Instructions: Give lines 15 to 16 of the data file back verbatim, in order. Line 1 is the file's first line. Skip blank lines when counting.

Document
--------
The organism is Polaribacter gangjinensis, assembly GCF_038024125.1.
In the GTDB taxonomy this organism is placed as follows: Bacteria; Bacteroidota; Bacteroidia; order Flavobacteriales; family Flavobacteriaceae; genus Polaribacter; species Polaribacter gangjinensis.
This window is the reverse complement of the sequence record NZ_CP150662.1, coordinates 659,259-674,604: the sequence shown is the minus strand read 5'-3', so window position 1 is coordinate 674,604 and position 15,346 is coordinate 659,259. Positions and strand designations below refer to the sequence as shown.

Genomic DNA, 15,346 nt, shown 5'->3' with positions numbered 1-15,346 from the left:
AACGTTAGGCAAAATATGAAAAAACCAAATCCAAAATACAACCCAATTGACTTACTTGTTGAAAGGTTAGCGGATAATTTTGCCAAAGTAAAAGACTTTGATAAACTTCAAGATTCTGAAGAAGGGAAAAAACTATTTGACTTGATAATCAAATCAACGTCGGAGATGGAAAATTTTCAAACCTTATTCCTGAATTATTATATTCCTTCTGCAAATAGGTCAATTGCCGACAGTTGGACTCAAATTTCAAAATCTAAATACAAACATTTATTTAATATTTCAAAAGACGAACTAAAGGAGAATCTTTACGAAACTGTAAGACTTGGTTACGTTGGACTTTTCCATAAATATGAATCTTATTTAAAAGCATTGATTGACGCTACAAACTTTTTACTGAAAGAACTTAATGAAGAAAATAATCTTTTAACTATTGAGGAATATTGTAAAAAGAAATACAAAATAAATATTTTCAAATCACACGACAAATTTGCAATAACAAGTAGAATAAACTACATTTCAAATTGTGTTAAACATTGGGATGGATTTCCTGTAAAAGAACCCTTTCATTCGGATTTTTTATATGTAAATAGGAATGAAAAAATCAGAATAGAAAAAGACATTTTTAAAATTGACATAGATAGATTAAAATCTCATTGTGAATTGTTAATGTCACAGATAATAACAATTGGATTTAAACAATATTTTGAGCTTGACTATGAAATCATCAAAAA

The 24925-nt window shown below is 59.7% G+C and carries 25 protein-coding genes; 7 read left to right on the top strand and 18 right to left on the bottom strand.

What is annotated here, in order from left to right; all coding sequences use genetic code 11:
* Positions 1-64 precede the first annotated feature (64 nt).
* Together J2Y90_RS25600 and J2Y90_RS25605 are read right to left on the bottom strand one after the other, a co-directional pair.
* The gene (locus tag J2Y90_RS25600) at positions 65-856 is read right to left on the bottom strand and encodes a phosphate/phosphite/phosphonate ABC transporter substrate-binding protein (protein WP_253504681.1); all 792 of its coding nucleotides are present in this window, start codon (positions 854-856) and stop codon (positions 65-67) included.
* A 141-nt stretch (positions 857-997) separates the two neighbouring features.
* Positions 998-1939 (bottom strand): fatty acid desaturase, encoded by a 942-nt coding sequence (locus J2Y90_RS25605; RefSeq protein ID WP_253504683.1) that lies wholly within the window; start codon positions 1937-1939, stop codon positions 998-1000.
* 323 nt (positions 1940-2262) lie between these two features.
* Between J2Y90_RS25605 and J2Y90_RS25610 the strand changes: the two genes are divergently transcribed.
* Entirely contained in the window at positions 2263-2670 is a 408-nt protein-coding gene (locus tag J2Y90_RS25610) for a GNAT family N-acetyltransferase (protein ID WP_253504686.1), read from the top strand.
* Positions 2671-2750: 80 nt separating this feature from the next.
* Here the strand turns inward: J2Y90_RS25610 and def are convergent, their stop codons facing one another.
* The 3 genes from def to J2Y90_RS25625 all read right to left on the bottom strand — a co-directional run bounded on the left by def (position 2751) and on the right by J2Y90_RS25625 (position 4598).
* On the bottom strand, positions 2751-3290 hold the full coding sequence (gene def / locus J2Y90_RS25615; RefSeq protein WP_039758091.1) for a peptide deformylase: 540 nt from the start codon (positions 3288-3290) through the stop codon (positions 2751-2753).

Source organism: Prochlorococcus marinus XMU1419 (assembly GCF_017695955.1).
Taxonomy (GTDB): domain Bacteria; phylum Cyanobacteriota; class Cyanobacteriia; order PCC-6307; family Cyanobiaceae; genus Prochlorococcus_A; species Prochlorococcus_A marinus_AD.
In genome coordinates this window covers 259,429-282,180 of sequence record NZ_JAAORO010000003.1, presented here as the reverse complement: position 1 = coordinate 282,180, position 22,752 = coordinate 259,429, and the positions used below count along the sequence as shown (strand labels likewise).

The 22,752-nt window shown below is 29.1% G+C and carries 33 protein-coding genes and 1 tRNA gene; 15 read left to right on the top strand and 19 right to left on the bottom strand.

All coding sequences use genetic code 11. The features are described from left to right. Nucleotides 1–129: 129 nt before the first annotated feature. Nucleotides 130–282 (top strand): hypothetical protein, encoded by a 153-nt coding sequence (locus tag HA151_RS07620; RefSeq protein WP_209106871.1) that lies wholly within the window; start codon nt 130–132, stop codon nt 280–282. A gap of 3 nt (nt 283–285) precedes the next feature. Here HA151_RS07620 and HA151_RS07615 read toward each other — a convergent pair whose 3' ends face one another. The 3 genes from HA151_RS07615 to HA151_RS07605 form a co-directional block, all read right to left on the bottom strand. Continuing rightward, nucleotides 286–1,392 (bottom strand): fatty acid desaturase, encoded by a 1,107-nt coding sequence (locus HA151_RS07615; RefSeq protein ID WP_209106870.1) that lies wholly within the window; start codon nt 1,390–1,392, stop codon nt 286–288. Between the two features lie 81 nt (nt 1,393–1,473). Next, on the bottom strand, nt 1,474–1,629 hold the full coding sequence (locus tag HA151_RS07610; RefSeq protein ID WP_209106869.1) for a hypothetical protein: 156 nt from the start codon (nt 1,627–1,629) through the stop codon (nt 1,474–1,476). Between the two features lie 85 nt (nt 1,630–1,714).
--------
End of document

* Entirely contained in the window at positions 2263-2670 is a 408-nt protein-coding gene (locus tag J2Y90_RS25610) for a GNAT family N-acetyltransferase (protein ID WP_253504686.1), read from the top strand.
* Positions 2671-2750: 80 nt separating this feature from the next.